After balcony appearance, Queen’s withdrawal reminds us of bigger picture

London: The Queen beamed in light blue. A grin of delight painted on her face as she stared down the Mall at the hundreds of thousands of loyal subjects who had come just to see her, on this most unprecedented of royal anniversaries.

As the first British monarch to mark 70 years on the throne, she let the younger generation take the spotlight for the ceremony.

Queen Elizabeth II and Prince Louis of Cambridge on the balcony of Buckingham Palace during Trooping The Colour in London, England. Credit:Getty

Her grandchildren grimaced and plugged their ears as the might of the British air force roared overhead through London’s clear blue June skies.

For a moment, it was easy to forget that this 96-year-old was anything but as sprightly as she’s ever been.

Then you noticed the walking stick, which she leaned heavily on for the entire 15 or so minutes she was in full view of the public.

And, a few hours later, we learned it had taken much more of a toll than it had appeared. The Queen, the palace said, had greatly enjoyed today’s birthday parade, but did experience some discomfort.

Centre of constancy even as she grows tired: Queen Elizabeth.Credit:Getty

Considering the journey and activity required to participate in Friday’s National Service of Thanksgiving at St Paul’s Cathedral, with “great reluctance” had concluded that she will not attend.

A critical reminder that what had been on display earlier that day can no longer be taken for granted.

It is at events, such as royal jubilees, weddings, coronations, and the sovereign’s birthday, which they acknowledge the fundamental rule underpinning the royal family’s relationship with the people: that they have to be seen to be believed.

While four-year-old Prince Louis, sporting the same light blue and white sailor-style outfit which his father William wore during the 1985 Trooping the Colour, stole the show with a variety of funny faces, it will be the images of the Queen engaging him which may well close the chapter on her life in pictures on that famous balcony.

The Queen, like her grandchildren will now do, has grown up on that balcony.

She first turned out there as a baby, and since then, has appeared as a teenager, a young bride, a new Queen, a mother, grandmother and now great-grandmother.

She was just 14 months when she was held up for the crowds to see when her parents, then the Duke and Duchess of York, returned from a six-month tour of Australia and New Zealand.

The new generations have grown up around her as the royal family has changed. The balcony is in its own way a snapshot of history.

And since the last balcony photo some years ago it was as important to recognise those absent as much as it is to recognise those who were there.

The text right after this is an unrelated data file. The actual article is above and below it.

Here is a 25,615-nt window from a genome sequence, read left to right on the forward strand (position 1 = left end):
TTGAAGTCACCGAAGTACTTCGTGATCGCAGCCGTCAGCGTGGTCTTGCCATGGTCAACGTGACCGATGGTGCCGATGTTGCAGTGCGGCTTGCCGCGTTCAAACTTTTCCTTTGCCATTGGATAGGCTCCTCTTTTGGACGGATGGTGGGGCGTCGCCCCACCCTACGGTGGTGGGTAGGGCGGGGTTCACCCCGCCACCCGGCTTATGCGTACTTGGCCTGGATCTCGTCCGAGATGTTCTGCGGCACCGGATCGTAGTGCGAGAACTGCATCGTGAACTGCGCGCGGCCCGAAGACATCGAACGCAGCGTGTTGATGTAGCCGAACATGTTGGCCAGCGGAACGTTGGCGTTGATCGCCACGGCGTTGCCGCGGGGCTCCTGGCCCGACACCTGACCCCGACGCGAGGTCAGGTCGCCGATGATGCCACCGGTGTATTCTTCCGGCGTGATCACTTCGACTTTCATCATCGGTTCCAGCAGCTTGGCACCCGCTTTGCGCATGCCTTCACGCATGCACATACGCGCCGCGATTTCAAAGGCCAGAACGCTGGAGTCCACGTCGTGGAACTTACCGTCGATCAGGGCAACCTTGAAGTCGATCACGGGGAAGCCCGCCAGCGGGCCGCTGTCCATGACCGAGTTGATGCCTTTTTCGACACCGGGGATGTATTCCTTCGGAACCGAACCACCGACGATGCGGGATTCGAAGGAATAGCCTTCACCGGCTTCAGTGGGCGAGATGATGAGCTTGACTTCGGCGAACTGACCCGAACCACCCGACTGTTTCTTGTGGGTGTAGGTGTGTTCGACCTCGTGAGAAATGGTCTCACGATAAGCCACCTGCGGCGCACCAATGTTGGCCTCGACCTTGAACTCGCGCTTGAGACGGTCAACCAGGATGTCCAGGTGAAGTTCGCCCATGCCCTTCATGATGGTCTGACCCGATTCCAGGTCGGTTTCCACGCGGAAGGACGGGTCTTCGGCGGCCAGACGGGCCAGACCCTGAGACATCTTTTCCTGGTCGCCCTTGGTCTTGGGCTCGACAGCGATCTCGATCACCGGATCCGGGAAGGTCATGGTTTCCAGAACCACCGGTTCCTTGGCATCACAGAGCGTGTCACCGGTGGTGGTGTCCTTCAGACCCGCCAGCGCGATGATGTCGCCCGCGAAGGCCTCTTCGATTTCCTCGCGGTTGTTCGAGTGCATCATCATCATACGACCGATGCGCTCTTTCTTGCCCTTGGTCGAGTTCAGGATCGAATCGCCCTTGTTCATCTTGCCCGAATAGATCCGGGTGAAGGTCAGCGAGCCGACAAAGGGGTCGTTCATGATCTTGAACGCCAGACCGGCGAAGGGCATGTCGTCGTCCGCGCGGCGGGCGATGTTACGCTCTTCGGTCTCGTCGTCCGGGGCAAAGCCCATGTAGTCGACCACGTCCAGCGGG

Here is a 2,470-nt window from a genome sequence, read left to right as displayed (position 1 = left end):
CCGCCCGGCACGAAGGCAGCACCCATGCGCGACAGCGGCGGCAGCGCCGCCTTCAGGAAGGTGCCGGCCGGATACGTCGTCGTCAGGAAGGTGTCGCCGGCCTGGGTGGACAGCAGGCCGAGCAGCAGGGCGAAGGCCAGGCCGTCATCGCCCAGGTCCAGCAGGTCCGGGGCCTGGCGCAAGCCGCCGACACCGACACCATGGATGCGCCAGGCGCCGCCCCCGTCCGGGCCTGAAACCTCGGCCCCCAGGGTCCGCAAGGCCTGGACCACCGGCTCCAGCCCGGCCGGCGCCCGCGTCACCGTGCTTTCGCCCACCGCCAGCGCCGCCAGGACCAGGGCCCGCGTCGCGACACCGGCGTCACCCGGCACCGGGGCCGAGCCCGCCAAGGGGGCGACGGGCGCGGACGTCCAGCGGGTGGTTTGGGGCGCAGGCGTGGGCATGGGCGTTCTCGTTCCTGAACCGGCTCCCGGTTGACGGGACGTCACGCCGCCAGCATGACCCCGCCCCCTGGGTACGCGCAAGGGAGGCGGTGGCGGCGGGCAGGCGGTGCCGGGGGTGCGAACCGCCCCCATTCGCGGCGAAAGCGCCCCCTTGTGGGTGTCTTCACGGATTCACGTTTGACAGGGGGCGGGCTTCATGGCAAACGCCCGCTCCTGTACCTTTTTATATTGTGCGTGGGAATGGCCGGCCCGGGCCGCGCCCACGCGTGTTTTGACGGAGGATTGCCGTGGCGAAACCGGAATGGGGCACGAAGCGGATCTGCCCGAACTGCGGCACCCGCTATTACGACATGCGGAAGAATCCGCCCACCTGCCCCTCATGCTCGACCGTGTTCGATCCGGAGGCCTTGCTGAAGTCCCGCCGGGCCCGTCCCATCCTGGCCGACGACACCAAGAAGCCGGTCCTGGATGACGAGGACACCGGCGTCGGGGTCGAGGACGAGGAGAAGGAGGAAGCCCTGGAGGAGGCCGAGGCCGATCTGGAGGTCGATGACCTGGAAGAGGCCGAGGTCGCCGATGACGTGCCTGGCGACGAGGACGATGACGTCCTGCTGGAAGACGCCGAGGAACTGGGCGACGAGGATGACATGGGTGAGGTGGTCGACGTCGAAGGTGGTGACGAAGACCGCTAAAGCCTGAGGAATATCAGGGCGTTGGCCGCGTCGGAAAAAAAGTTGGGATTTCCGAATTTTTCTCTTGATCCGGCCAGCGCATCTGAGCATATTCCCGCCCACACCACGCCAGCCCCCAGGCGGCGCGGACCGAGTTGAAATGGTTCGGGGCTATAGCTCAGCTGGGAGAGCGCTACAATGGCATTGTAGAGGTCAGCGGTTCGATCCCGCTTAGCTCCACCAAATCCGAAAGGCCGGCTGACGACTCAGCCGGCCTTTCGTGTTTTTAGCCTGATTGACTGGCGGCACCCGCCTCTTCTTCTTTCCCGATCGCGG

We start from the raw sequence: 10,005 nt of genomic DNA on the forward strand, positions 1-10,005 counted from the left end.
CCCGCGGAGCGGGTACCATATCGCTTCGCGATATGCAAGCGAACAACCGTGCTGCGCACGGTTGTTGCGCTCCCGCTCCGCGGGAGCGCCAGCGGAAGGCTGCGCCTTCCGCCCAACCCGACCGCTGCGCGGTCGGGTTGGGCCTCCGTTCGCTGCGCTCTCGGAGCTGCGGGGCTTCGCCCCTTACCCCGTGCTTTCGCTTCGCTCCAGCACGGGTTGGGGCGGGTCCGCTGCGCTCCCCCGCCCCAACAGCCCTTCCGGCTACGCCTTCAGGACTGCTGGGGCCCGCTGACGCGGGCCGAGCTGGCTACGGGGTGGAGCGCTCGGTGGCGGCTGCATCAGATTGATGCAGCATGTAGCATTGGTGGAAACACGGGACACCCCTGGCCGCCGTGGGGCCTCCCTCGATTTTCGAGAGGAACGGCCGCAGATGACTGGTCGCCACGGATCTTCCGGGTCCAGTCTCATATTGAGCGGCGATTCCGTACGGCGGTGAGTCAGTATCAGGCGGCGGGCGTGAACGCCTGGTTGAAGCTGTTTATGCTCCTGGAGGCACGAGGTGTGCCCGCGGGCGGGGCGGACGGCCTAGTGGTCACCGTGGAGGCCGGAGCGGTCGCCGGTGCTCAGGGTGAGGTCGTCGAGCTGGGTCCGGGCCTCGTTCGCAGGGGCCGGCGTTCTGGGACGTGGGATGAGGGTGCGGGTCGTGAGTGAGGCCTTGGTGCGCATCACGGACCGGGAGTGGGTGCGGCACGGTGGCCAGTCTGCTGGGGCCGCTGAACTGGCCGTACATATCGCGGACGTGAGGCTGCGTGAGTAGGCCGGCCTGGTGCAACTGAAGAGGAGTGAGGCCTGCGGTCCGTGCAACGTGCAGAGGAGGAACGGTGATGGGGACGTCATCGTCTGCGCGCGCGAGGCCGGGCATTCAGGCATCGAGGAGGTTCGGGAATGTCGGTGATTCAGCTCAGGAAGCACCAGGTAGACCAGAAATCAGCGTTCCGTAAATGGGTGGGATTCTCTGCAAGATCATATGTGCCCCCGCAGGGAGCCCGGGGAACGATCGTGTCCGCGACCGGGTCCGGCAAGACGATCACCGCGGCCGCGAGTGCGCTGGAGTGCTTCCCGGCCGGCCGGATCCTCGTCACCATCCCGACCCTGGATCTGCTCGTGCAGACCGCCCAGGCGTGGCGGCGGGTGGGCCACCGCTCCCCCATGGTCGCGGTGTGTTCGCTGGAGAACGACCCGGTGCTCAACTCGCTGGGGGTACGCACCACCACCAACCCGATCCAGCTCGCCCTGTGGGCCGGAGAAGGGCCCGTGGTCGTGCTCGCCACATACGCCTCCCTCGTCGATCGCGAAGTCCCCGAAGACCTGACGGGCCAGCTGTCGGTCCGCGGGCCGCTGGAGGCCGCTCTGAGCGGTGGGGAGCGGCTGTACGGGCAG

The Duke of Edinburgh was sadly no longer by her side. Neither Prince Harry and wife Meghan, who were spotted playfully engaging in a family reunion by an eagle-eyed press earlier.

Neither was her “favourite”, Prince Andrew, who will also miss Friday’s service following a coronavirus test. That would have come as a relief to the royal PR advisers before the Queen herself announced she would not attend.

The young Cambridges entertained like their father, uncle and cousins had done over the decades, and future King George, in a dark blue suit, appeared to now be more understanding of his place in the world despite being only eight. Princess Charlotte, seven, however, smiled and wound up her younger brother before their mother intervened.

Charles, the Prince of Wales, stood on the Queen’s right-hand side and the pair could be seen chatting and smiling ahead of the flypast. The longest-ever heir in waiting has stepped up during the past 12 months to the point where the inevitable transition will appear to have been very smooth.

By midday the crowds unable to get into The Mall or St James’s and Green Park had filled the green around Wellington Arch, with thousands more crowded into Hyde Park. Huge cheers of “hooray” erupted around the city from the thousands of royal fans on The Mall in front of the palace and those who could only see the sovereign on big screens scattered throughout the surrounding parks.

They sang and waved flags and honoured their Queen. The event was only interrupted by some animal rights protesters who failed to overshadow the occasion in their attempts to stop the carriage procession.

A number of arrests were made, the Metropolitan Police have said.

Tributes came from prime ministers and presidents, film stars and athletes and the average man on the street.

Barack Obama likened her to his own grandmother, Emmanuel Macron sent a thoroughbred as a gift.

A scruffy Irish wolfhound named Seamus stole the show at Horse Guard’s Parade, knowing full well the dog-loving monarch would approve.

But despite the challenging times, it remained the Queen, a beacon of constancy in an ever-changing world, who remained at the centre.

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